WiMax will soon be a reality for mobile surfers in the US, supplementing rather than replacing Wi-fi and fast cellular networks, according to a top US analyst.
The future of mobile internet access and voice calls will be a case of "get me the fastest connection available" or "get me the cheapest connection available", predicts Dr G Jerry Purdy, vice president and chief analyst at market watchers Frost & Sullivan.
Purdy's prediction is based on the rise of Clearwire, the WiMax company founded in 2003 by veteran mobile entrepreneur Craig McCaw.
Clearwire has just completed a US$900m round of funding with fresh injections from Intel and Motorola, two of WiMax's biggest backers.
With the new cash Clearwire aims to build a US-wide network from its current 29 metropolitan areas and patchy rural test-beds.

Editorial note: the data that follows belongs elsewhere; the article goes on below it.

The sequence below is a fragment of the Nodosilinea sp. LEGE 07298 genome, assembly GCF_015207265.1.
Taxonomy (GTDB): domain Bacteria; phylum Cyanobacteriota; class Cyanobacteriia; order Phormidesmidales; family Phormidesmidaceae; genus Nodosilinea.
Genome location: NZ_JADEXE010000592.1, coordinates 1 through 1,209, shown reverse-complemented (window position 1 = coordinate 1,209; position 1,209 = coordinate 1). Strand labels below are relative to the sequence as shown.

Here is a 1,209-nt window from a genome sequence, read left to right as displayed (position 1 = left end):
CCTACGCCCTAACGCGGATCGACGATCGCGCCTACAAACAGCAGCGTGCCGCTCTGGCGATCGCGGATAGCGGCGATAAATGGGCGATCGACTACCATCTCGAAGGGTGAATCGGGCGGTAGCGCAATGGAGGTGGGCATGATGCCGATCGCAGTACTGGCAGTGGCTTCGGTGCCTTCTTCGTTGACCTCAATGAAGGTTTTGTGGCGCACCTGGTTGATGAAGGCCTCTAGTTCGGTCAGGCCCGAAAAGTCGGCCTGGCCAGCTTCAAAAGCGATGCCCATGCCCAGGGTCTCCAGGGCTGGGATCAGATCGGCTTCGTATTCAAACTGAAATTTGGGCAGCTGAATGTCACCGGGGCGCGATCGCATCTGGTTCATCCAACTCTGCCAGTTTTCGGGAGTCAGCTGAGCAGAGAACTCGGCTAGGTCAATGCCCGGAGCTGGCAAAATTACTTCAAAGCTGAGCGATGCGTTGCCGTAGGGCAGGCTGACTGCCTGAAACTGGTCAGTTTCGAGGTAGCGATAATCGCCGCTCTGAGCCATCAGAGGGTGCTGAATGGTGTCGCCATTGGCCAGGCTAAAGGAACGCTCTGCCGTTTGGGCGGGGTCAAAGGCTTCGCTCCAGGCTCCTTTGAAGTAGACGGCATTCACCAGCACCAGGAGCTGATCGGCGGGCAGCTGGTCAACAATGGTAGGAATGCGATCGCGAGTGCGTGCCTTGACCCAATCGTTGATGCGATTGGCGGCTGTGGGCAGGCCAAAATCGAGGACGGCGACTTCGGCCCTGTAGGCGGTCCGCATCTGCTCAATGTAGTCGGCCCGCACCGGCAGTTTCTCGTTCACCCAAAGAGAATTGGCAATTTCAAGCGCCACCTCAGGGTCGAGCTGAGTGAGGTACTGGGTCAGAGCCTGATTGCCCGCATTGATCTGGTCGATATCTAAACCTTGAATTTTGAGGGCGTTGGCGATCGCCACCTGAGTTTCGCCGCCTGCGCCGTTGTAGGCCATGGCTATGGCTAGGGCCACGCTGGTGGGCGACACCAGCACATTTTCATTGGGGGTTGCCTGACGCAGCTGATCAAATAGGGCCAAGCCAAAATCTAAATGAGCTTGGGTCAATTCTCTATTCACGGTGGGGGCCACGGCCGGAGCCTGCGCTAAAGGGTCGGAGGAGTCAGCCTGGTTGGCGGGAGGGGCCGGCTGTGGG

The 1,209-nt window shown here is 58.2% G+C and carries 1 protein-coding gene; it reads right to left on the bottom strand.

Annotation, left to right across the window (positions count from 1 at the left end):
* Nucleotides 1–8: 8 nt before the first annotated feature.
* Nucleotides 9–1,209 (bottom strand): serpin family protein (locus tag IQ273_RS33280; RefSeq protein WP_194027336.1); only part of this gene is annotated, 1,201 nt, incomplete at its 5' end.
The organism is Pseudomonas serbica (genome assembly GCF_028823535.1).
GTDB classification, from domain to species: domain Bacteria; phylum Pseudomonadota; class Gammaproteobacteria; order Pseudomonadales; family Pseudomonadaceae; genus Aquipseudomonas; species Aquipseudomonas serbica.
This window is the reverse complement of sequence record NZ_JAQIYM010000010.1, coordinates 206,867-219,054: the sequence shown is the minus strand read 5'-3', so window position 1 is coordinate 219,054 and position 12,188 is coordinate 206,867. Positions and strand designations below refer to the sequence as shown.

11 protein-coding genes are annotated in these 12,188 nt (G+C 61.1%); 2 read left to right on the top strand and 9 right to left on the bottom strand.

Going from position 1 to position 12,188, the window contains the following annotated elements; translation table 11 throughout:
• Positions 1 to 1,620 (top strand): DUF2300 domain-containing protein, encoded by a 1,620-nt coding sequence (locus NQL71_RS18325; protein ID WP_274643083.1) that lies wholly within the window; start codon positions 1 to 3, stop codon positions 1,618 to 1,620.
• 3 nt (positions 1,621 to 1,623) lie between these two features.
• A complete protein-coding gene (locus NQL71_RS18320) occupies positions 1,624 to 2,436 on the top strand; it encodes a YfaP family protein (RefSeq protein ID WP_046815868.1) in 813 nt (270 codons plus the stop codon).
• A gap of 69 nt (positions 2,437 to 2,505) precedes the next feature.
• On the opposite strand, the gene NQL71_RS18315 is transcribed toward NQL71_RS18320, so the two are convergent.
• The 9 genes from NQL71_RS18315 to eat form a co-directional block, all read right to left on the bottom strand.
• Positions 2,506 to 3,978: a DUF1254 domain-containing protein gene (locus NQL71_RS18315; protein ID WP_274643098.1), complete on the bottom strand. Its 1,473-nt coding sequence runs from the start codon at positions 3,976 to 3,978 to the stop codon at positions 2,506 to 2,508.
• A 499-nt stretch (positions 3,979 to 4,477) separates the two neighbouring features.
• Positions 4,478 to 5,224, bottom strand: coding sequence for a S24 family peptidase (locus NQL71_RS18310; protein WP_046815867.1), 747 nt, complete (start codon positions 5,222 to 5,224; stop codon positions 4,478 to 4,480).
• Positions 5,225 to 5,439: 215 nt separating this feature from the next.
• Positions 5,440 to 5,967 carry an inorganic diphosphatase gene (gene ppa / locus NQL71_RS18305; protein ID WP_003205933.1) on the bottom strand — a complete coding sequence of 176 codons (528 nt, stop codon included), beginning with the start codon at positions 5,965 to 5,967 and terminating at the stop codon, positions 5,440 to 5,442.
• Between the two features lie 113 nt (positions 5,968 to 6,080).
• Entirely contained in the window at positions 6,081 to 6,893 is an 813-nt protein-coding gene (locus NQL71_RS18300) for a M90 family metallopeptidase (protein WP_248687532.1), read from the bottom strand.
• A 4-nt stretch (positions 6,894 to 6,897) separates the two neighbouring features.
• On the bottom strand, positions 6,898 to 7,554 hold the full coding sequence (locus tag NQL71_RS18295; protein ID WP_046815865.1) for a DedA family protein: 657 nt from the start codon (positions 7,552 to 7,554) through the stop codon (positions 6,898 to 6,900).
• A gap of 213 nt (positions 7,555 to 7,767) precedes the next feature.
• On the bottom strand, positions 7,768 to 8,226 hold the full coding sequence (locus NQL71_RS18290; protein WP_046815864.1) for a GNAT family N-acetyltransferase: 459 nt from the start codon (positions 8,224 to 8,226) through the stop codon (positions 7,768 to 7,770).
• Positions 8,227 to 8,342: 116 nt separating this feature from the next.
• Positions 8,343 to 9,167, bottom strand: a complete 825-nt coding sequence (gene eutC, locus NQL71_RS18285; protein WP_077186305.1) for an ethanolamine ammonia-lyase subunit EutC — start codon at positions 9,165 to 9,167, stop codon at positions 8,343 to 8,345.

Clearwire also has networks in Denmark, Belgium, Ireland and Mexico run through partners.
The standards for WiMax are not yet set, so these networks currently use pre-WiMax technology developed by NextNet.
US operator Sprint has also announced plans to build a nationwide WiMax network, while Intel will include WiMax chipsets alongside Wi-Fi in its future notebooks.
WiMax will eventually provide data transfer speeds of 10Mbps and higher, making it ideal for rich media. But Clearwire's vision also includes VoIP services.
"Do not dismiss Clearwire as a wireless data services company focused on just replacing DSL and cable," said Purdy.
"It is interesting to note that Clearwire is rolling out wireless broadband services that include traditional internet access and voice services using VoIP.
"In other words, this is just the start of what could become a new high-performance wireless network."
WiMax ready to go national in the US
By Andrew Charlesworth on Sep 12, 2006 9:52AM